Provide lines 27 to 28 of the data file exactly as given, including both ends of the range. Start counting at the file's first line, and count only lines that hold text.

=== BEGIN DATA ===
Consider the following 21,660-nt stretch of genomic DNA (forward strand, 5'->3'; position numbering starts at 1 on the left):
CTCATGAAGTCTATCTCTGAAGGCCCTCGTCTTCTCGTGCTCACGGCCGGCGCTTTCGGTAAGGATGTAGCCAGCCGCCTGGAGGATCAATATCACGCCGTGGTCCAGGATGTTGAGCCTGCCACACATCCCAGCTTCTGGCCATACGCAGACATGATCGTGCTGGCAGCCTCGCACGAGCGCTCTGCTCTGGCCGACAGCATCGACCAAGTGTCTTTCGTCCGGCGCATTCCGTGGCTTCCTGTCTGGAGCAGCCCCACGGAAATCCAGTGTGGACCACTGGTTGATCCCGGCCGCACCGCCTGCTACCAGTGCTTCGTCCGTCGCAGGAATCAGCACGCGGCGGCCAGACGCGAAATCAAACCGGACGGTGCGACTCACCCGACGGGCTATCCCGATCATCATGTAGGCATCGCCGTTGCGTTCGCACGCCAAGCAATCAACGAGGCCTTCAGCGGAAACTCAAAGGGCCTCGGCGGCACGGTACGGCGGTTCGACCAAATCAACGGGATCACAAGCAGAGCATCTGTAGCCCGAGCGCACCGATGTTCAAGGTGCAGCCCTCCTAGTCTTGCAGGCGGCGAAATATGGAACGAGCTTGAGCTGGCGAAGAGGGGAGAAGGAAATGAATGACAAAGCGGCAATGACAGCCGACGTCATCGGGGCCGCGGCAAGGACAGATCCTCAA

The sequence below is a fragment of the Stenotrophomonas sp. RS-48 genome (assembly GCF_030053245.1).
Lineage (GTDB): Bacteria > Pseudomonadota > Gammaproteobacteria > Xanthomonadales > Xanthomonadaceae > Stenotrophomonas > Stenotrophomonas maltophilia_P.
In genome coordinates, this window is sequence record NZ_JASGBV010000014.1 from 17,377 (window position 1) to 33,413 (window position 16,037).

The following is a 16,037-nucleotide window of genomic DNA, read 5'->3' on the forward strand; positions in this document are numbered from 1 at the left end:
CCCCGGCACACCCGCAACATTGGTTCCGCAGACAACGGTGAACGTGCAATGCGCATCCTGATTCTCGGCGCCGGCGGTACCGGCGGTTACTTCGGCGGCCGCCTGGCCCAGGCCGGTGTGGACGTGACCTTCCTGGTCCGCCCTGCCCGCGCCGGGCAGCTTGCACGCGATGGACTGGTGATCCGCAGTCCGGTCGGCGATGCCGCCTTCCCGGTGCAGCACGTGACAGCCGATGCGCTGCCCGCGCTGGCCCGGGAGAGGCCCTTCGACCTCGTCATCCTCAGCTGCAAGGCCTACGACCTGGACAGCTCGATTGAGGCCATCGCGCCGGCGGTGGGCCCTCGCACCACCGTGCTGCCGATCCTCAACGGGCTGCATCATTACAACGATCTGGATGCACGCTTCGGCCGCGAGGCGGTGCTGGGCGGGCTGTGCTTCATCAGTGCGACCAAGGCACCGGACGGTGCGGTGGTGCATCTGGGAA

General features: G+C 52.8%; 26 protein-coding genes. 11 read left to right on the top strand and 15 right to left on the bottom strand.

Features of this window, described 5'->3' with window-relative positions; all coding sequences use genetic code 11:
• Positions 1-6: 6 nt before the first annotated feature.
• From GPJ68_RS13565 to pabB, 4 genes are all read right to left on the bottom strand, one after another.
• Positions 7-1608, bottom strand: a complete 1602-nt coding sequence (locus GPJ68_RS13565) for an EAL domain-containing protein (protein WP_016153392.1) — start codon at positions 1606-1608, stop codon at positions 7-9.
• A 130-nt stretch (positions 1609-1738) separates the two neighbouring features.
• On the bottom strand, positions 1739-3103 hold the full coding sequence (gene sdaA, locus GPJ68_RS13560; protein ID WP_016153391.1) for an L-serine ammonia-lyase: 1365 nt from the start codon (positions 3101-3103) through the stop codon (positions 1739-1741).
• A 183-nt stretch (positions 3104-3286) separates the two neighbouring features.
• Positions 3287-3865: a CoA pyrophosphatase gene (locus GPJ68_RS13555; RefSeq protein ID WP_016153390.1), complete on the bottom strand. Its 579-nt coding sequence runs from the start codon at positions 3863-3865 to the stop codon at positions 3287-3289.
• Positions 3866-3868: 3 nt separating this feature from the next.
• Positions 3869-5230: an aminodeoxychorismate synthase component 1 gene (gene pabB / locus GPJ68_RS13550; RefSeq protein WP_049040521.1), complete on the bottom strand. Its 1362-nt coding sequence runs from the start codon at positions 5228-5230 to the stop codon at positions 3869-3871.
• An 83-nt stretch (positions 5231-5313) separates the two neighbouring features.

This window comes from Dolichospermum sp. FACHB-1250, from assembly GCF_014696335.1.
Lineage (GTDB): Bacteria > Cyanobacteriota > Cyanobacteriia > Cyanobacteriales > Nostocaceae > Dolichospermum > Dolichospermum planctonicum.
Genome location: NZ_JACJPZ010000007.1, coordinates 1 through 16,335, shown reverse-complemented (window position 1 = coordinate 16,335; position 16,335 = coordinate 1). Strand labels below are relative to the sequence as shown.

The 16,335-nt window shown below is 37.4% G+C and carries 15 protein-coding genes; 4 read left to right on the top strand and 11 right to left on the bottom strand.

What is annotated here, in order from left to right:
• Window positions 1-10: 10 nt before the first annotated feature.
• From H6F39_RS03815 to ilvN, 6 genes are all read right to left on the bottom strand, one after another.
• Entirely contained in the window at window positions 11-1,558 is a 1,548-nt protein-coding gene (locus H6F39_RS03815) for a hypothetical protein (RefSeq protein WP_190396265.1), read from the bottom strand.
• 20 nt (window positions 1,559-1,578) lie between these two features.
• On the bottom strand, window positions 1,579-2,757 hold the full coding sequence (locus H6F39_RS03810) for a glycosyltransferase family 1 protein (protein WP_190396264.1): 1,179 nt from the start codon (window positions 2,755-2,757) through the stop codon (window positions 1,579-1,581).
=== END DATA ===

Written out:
• Entirely contained in the window at window positions 11-1,558 is a 1,548-nt protein-coding gene (locus H6F39_RS03815) for a hypothetical protein (RefSeq protein WP_190396265.1), read from the bottom strand.
• 20 nt (window positions 1,559-1,578) lie between these two features.